Incredible Rainstorm in Southern France
Torrential rainfall Tuesday through Thursday morning (September 16-18) in the Languedoc Region of southern France has resulted in flooding that has killed at least four people with two others still missing. The rainfall rates during the storm were phenomenal.Radar shows the intense line of training thunderstorms that swept across the Gard and Herault Districts of Southern France September 16-18. This image is time stamped at 5:15 p.m. UTC on September 17. The southern borderline in the image is the Mediterranean Coastline.
Image from Meteo France.
An inflow of moist air from the Mediterranean Sea resulted in a line of heavy thunderstorms that trained across the southern French districts of Gard and Herault for almost 36 hours September 16-18. The mountainous terrain of the region contributed to orographic enhancement of the rainfall and some astonishing rainfall amounts were measured. A possible new all-time 2-hour rainfall record for France of 180 mm (7.09”) was measured at Saint-Gervais-sur-Mare (Herault District) between 10 p.m. and midnight on September 16th, surpassing the previous record rainfall for a two-hour period of 178.4 mm (7.02”) at Solenzara on October 26, 1979. See the Meteo France official table of records for French two-hour time periods here.
(NOTE: Short-period rainfall records for France have not been systematically kept for very long, only since the 1970s). Saint-Gervais-sur-Mare also measured 88 mm (3.46”) in just one hour (short of the national record of 111.6 mm/4.39” also set at Solenzara during the event in October 1979—see caveat about this above). Another site, Montdardier (Gard District) picked up 273 mm (10.75”) in just five hours between 4 p.m. and 9 p.m. (September 16th). This was the equivalent to what would normally fall in two months this time of the year. The modern French record for any 6-hour period is 289.4 mm/11.39”, once again at Solenzara in 1979 (the Meteo France table of record point rainfalls does not include figures for 5-hour periods).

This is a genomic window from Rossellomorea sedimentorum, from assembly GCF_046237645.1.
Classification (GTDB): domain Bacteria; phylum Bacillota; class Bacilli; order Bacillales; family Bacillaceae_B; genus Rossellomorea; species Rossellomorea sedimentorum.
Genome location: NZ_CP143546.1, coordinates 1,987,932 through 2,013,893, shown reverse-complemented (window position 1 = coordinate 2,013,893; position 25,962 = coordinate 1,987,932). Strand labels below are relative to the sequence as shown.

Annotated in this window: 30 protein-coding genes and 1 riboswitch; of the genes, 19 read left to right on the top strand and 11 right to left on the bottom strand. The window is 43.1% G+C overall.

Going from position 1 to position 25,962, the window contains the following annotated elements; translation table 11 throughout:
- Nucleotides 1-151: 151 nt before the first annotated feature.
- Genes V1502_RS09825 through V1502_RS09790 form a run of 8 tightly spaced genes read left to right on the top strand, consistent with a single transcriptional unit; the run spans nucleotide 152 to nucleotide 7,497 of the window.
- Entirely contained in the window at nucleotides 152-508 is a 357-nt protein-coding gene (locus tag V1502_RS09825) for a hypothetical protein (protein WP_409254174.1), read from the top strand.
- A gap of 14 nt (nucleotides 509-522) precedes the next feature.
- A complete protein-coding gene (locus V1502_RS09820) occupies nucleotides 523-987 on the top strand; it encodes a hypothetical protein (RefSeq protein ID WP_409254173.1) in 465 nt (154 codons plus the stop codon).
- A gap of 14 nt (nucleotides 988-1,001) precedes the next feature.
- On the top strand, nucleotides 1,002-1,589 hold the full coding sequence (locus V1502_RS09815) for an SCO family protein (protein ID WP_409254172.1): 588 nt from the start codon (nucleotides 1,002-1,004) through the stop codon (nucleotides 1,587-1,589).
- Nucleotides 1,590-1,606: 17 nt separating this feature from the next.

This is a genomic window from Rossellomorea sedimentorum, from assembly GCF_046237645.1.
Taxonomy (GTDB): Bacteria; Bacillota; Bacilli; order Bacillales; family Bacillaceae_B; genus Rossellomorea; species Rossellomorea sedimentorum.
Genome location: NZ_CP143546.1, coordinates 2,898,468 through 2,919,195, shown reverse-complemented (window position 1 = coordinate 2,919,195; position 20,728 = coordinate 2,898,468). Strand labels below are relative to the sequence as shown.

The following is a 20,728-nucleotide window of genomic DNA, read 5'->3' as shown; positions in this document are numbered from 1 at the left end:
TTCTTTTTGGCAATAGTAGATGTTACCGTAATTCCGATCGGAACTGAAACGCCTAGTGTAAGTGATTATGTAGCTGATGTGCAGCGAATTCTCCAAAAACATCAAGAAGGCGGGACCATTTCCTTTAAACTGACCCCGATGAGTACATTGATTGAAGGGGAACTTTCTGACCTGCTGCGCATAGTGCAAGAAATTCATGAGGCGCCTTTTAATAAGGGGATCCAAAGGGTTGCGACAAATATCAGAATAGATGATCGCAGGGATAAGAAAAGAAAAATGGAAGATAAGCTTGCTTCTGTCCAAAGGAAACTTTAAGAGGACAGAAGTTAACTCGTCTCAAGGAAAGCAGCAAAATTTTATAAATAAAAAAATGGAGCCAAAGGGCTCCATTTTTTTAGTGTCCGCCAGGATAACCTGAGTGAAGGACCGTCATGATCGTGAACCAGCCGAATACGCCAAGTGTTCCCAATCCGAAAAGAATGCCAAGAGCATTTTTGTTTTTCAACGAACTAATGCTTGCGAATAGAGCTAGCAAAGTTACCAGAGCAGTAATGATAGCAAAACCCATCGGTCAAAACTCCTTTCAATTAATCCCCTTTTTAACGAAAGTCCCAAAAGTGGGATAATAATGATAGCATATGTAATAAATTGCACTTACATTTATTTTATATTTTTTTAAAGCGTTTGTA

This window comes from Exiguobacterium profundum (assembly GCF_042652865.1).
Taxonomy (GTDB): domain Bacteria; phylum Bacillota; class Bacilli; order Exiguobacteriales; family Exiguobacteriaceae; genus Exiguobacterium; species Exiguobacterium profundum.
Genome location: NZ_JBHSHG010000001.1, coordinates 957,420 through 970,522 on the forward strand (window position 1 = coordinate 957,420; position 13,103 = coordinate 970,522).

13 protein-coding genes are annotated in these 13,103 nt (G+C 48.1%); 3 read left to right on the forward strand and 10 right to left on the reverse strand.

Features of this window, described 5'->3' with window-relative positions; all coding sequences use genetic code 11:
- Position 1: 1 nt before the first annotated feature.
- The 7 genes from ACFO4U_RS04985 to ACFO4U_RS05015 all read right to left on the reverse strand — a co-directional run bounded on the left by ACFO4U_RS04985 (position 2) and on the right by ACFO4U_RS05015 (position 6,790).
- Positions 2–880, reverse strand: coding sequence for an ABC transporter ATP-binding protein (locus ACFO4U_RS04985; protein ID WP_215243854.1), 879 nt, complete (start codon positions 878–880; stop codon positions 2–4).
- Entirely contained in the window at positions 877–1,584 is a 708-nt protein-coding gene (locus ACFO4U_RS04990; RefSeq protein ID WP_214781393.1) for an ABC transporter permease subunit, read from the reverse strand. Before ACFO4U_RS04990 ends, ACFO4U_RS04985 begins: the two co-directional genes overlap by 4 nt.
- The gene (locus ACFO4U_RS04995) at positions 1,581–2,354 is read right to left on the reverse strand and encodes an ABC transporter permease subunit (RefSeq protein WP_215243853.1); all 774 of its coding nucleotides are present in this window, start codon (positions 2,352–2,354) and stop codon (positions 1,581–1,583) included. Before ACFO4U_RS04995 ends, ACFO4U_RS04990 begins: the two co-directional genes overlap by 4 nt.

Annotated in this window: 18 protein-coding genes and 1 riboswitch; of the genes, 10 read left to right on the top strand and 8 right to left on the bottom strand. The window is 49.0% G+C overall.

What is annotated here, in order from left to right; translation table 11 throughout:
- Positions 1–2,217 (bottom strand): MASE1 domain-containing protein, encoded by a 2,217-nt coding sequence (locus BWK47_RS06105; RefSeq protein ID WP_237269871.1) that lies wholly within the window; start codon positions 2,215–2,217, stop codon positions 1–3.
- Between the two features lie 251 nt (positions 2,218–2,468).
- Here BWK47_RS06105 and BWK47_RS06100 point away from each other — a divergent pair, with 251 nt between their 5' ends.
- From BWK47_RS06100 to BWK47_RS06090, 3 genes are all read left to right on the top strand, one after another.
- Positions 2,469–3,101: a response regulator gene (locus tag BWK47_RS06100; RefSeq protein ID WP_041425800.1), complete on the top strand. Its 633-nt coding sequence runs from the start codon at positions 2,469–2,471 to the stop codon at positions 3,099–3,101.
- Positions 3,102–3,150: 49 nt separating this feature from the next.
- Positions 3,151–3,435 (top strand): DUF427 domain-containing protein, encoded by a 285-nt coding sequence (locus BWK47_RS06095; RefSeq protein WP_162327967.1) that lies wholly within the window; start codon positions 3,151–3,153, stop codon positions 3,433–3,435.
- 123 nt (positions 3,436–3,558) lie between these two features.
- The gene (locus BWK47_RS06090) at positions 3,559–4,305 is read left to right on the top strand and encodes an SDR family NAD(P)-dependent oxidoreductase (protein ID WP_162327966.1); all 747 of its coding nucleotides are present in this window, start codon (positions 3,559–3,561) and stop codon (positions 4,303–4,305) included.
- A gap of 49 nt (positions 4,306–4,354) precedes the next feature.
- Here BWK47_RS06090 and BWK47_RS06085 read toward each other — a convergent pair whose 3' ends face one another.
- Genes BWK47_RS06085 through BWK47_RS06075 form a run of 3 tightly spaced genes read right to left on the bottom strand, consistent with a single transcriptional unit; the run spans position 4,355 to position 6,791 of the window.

Over the course of the entire 36-hour long storm period from Tuesady evening 8 p.m. to Thursday morning 8 a.m., a total of 468 mm (18.43”) of rainfall accumulated at Saint-Gervais-sur-Mare, the equivalent of 40% of their average annual precipitation amount. Some other totals for this same 36-hour period include:
377 mm (14.84”) at Caylar, Herault
372 mm (14.65”) at Montdardier, Gard
327 mm (12.87”) at Anduze, Gard
317 mm (12.48”) at Saint-Hippolyte du Fort, Gard
Needless to say, severe flash flooding occurred over the affected area and at least four fatalities have been reported; campers that were swept away in Lamalou-les-Bains, Herault District. Two others are missing and presumed drowned. The campground at Lamalou-les-Bains where at least four campers were drowned on Wednesday. Debris on the bridge shows how high the river rose during the storm.
Photo by Pierre Saliba.
The famous Catholic pilgrimage site, the grotto at Lourdes, was flooded and closed for the 3rd time in the past 18 months—flooding also occurred here last October and also in June 2013).The Gave de Pau River floods the esplanade in front of the Rosary Basilica (Notre-Dame-du-Rosarie) during the flood of June 18, 2013. The site has flooded twice again since then, including this past week.
Photo by Pascal Pavanl.The city of Vigan in the hard-hit Gard District during the torrential rainstorm on Wednesday (September 17).
Photo by Ophelie Garcia.
Amazing as the storm totals were, they are not close to the French national record for any 24-hour period. The greatest modern official figure for such is 633.2 mm (24.93”) at Mont Aigoual on February 24, 1964. However, much greater amounts were estimated to have fallen during a catastrophic rain and flood event on October 17, 1940. The war had disrupted the French meteorological service at that time, so it was difficult to garner accurate information about the rain totals but 840 mm (33.07”) in 24 hours was reportedly measured at the power plant in Llau District (which borders Spain) and 1000 mm (39.37”) was estimated to have fallen in 24 hours at the nearby town of Saint-Laurent-de-Cerdans. An account of this storm can found on the Meteo France web site.
Christopher C. Burt